Members of the Online Learning Options Act Work Group were recruited on the basis of their organizational affiliation, experience with online learning, and student groups represented by their organizations. Jeff Plaman, Online and Digital Learning Specialist at the Minnesota Department of Education has served as chair, and Mary Mehsikomer, Outreach Facilitator, Sourcewell Technology and Jon Voss, Director of Teaching and Learning, Intermediate District 287 have been co-facilitators for the group. Sourcewell Technology, as the administrator for the Minnesota Learning Commons, has assisted with planning, facilitation and communication. Members of the Work Group are listed below:

Krin Abraham, Superintendent, Houston Public Schools

Sean Beaverson, Digital Learning Specialist, Edina Public Schools

Jason Berg, Superintendent, Farmington Public Schools

Jocelynn Buckenthin, Digital Learning Specialist, Hutchinson Public Schools

Gigi Dobosenski, Director, EdVisions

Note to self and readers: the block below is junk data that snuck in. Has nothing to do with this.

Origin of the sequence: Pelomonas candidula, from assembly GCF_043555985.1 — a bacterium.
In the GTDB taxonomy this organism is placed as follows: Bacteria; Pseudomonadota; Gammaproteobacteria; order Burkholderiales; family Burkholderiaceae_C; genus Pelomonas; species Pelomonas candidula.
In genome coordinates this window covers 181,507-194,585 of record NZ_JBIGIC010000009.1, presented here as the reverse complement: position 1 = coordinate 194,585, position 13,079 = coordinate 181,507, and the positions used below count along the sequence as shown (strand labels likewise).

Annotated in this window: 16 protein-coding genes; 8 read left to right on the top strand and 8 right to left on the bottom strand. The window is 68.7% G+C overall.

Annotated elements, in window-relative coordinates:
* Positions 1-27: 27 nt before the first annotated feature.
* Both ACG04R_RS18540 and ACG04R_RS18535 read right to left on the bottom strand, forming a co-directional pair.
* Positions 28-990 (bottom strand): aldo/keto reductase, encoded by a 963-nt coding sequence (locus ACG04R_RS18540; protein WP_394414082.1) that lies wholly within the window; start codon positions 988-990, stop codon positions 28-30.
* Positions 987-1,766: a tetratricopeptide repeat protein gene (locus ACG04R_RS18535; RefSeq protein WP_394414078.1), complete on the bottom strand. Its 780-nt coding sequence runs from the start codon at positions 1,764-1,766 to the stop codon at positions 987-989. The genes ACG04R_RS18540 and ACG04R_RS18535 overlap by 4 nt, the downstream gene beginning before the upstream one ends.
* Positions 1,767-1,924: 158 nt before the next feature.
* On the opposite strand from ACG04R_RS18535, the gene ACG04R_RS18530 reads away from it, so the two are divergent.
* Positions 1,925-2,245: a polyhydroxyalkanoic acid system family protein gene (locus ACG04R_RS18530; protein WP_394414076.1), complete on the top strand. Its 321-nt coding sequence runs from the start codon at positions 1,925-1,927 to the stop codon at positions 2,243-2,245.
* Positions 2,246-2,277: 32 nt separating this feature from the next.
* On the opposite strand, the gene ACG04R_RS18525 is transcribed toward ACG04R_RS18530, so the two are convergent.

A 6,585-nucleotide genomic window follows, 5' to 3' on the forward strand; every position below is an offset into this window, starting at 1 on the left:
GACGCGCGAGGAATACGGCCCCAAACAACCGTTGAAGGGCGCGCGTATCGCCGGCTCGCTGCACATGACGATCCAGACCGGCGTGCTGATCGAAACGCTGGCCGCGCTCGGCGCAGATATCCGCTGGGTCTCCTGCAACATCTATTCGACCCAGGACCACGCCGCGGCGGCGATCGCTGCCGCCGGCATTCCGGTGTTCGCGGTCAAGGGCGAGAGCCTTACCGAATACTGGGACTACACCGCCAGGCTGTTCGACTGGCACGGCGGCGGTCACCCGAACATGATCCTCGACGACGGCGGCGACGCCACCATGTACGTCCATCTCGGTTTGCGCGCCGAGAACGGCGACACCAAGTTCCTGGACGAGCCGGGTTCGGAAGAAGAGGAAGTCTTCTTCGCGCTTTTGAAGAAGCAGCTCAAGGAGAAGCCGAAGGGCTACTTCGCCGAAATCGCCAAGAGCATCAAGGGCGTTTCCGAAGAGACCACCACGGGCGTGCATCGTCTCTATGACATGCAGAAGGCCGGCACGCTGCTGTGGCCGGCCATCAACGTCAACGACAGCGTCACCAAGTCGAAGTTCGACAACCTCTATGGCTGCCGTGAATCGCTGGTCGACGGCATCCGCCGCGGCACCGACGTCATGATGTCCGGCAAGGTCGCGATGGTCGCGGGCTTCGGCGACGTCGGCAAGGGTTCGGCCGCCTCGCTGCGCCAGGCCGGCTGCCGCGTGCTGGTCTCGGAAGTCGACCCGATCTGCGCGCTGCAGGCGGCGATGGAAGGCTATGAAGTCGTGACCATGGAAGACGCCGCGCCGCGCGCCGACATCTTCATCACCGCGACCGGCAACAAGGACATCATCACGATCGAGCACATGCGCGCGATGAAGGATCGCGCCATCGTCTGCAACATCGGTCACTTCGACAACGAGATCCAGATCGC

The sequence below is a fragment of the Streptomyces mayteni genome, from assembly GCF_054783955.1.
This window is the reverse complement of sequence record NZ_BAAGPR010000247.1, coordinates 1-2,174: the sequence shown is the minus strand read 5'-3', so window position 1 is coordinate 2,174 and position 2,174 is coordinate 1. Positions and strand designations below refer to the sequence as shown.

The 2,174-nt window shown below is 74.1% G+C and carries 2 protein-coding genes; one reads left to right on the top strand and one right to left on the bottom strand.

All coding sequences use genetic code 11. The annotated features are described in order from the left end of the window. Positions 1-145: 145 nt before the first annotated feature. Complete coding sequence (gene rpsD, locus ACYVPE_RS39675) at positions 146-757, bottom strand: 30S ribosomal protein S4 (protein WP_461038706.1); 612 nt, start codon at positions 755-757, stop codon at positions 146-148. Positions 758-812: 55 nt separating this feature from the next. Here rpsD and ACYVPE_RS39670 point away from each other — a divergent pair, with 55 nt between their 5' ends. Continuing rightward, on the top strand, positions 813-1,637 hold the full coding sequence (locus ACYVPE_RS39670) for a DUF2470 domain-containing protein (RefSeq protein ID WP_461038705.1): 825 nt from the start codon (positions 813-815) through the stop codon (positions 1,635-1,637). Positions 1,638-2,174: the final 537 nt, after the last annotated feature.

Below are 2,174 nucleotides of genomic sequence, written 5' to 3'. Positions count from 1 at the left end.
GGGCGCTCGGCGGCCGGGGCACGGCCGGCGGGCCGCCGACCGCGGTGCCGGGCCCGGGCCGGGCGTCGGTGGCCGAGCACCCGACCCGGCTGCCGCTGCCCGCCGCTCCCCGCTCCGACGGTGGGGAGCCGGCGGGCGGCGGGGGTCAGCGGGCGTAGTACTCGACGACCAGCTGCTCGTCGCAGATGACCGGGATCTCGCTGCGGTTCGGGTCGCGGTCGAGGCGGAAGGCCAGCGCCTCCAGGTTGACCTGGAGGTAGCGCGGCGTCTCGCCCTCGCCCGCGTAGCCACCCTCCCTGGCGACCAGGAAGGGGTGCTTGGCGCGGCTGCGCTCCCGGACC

Jenn Fuchs, Principal, Duluth Edison Charter School

Jenn Hegna, Technology Director, Byron Public Schools

John Iverson, Online Learning, St. Paul Public Schools

Shawntel Jenkins, Principal, K-12 Online Learning, Minneapolis Public Schools

Mary Mehsikomer, Outreach Facilitator, Sourcewell Technology, Co-Facilitator

John Olson, Science Specialist, Minnesota Department of Education

Jeff Plaman, Online and Digital Learning Specialist, Minnesota Department of Education, Chair

Tracy Quarnstrom, Director, Wolf Creek Academy

Christopher Reynolds, Special Education, Minnesota Department of Education

Holly Skadsem, Digital Learning Specialist, Bloomington Public Schools

Jon Voss, Director of Teaching and Learning, Intermediate District 287, Co-Facilitator

Kelly Wosika, Education Finance, Minnesota Department of Education

Questions? Contact Jeff Plaman, Online Learning Specialist, Minnesota Department of Education, at jeff.plaman@state.mn.us.